William Bradford Criticism - Essay

G. Cuthbert Blaxland (essay date 1896)

(Literary Criticism (1400-1800))

SOURCE: “William Bradford, as Author, Man, and Statesman,” in “Mayflower” Essays on The Story of the Pilgrim Fathers, Ward & Downey Ltd., 1896, pp. 100-29.

[In this excerpt, published only a few decades after the discovery of the Bradford manuscript, Blaxland offers one of the earliest scholarly discussions of Bradford's Of Plymouth Plantation. Blaxland considers Bradford's style and influences, and attempts to show a deep connection between Bradford the individual and Bradford the historian.]

In the History of Plymouth Plantation we have William Bradford presented to us in the aspect of author, autobiographer, and historian. Of course the...

(The entire section is 5239 words.)

E. F. Bradford (essay date 1928)

(Literary Criticism (1400-1800))

SOURCE: “Conscious Art in Bradford's History of Plymouth Plantation,” in New England Quarterly, Vol. 1, 1928, pp. 133-57.

[In the following essay, the critic discusses the “plain style” of Of Plymouth Plantation, highlighting the techniques the author employed and the literary influences on the work to argue that Bradford's seemingly artless prose was achieved through careful design.]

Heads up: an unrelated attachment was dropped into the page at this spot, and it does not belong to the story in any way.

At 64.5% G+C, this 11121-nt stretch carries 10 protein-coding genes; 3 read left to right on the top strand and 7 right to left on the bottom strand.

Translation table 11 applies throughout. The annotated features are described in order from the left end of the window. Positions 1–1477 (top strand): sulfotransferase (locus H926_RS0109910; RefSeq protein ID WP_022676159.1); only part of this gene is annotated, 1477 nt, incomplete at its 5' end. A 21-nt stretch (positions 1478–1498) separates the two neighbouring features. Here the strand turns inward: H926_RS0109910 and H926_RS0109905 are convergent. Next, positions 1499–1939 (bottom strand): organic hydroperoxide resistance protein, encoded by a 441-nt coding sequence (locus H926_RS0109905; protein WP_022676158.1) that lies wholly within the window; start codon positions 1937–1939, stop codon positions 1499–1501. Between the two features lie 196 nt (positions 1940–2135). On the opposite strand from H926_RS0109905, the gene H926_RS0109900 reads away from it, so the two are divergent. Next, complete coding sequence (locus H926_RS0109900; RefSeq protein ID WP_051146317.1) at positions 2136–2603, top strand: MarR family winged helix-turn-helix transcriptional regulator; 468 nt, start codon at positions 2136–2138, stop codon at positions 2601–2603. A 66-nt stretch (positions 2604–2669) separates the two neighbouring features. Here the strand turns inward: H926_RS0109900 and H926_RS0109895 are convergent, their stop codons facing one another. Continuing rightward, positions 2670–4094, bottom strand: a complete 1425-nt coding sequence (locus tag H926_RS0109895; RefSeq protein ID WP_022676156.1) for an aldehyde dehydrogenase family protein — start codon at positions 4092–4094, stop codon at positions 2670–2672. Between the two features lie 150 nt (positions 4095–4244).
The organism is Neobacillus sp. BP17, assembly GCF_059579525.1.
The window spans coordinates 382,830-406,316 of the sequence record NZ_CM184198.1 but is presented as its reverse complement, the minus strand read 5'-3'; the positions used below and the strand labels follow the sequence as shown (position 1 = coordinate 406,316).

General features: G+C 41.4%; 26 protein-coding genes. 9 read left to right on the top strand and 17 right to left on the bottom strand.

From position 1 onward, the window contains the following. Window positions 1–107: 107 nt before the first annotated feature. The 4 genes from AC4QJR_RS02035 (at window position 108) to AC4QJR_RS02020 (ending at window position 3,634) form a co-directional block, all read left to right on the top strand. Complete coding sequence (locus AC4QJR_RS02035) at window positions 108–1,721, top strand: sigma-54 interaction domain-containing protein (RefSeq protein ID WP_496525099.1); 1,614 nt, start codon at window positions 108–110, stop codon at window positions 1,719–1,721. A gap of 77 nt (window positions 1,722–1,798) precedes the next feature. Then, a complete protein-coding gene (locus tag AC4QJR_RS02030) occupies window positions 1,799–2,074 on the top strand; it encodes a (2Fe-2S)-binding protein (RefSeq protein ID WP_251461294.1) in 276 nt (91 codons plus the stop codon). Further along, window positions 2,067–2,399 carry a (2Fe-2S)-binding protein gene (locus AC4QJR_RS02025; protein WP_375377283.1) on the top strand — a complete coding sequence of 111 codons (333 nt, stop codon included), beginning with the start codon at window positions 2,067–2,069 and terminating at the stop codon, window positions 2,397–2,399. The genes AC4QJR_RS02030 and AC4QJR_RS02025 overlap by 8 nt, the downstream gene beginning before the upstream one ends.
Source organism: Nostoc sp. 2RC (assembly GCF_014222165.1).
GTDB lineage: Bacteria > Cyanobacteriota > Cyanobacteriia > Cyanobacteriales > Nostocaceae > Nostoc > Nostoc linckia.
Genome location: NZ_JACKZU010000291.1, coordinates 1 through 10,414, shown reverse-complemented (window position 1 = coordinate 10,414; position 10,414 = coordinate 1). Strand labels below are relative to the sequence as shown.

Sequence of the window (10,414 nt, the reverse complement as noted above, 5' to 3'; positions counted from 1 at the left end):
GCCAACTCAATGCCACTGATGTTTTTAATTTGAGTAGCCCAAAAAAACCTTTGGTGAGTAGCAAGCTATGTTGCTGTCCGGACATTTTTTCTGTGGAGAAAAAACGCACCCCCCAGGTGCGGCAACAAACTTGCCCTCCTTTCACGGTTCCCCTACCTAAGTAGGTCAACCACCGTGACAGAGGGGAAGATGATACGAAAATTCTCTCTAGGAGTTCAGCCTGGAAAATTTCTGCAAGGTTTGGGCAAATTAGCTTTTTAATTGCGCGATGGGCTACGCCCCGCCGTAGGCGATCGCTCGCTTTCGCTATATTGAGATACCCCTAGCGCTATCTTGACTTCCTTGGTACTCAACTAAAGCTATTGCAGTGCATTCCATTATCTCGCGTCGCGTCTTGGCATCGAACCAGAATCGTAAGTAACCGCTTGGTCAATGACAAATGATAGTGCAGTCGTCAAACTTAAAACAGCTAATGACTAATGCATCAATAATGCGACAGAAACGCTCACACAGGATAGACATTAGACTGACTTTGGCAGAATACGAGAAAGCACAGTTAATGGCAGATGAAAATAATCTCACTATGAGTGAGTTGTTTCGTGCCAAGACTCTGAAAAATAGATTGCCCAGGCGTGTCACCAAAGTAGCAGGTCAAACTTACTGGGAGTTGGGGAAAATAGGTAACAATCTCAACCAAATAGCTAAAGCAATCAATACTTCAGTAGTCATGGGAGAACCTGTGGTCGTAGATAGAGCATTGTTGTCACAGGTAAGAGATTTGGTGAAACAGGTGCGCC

Those who have hitherto made a detailed critical study of William Bradford's History of Plymouth Plantation have been for the most part historians whose primary interest, naturally, is rather in what Bradford says than in his manner of saying it. Those who...

(The entire section is 7969 words.)

John Griffith (essay date 1972)

(Literary Criticism (1400-1800))

SOURCE: “Of Plymouth Plantation as a Mercantile Epic,” in Arizona Quarterly, Vol. 28, No. 3, 1972, pp. 231-42.

[In the essay below, Griffith examines the oppositions between economic and spiritual concerns and between the individual and the community in Bradford's History, characterizing the work as a “mercantile epic” in which the tragic conflicts are presented in economic and commerical terms.]

The era of New Criticism may have exhausted itself in its rapt insistence on treating the literary work as an autonomous artistic construct whose deepest significance is divorced from such externalities as history, psychology, or sociology. But there...